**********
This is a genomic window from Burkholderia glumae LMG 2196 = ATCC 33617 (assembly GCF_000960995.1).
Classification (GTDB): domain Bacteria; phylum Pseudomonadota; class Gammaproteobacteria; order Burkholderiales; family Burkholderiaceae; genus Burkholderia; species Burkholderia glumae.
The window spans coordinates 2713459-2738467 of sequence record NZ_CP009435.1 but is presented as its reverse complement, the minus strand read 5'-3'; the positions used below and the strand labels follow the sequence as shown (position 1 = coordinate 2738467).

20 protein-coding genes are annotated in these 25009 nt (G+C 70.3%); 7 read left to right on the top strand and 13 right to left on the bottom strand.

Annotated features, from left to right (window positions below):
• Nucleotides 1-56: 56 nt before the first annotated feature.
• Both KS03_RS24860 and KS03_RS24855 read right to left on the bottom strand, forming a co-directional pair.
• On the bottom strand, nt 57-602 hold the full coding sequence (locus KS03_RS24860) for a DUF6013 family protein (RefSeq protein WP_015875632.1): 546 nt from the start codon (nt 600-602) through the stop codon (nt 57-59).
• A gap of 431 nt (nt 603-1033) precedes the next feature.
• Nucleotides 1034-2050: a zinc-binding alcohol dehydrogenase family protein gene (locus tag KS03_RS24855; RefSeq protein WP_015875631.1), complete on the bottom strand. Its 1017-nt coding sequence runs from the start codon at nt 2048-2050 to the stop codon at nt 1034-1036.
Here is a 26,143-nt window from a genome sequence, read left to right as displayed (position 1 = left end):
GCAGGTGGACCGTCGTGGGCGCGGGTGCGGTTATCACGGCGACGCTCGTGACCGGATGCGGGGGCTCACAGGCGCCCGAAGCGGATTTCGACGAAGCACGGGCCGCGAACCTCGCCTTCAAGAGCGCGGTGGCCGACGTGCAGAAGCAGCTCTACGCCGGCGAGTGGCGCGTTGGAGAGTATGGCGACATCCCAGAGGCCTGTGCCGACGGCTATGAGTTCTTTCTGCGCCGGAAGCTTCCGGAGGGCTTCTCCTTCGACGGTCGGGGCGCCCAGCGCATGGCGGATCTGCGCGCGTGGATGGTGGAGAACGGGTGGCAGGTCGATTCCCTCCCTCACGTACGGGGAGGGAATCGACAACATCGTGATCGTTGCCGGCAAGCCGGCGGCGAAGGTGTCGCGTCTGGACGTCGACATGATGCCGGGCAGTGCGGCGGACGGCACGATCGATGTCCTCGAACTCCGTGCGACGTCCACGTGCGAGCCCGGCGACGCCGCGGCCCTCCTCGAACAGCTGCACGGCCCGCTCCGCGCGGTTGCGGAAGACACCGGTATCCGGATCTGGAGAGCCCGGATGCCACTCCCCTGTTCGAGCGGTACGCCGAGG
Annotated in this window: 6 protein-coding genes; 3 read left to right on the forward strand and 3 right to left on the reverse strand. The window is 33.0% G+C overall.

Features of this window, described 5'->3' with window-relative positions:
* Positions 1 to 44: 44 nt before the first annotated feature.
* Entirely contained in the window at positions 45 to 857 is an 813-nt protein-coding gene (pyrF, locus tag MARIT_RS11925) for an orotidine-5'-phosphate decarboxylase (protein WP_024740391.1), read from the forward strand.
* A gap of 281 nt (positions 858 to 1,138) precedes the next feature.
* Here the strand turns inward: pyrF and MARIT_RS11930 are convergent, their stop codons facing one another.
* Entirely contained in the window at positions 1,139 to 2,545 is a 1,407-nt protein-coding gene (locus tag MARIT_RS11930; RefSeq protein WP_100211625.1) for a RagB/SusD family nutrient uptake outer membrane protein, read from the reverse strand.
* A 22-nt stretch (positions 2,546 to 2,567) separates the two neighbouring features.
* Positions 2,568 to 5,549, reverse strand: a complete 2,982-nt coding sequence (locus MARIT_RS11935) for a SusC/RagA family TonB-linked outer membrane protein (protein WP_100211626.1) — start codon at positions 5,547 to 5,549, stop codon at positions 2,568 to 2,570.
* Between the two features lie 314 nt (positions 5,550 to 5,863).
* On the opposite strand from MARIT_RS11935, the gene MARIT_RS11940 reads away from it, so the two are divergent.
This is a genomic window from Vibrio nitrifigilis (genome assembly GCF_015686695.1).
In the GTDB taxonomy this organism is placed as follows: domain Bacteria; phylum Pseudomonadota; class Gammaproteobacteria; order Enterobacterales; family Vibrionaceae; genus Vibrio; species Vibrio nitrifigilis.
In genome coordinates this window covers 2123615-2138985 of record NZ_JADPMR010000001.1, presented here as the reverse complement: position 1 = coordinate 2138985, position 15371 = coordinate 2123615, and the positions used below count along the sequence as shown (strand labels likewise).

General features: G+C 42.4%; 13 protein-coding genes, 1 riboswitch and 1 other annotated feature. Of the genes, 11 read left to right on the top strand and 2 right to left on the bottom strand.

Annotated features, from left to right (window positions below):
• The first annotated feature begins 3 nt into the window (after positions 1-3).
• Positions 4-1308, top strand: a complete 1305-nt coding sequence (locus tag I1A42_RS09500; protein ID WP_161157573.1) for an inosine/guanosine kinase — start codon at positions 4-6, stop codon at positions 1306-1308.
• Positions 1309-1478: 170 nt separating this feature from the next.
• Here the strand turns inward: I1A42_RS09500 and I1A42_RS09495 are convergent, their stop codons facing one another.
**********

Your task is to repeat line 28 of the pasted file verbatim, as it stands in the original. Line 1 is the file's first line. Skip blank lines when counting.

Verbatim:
Annotated features, from left to right (window positions below):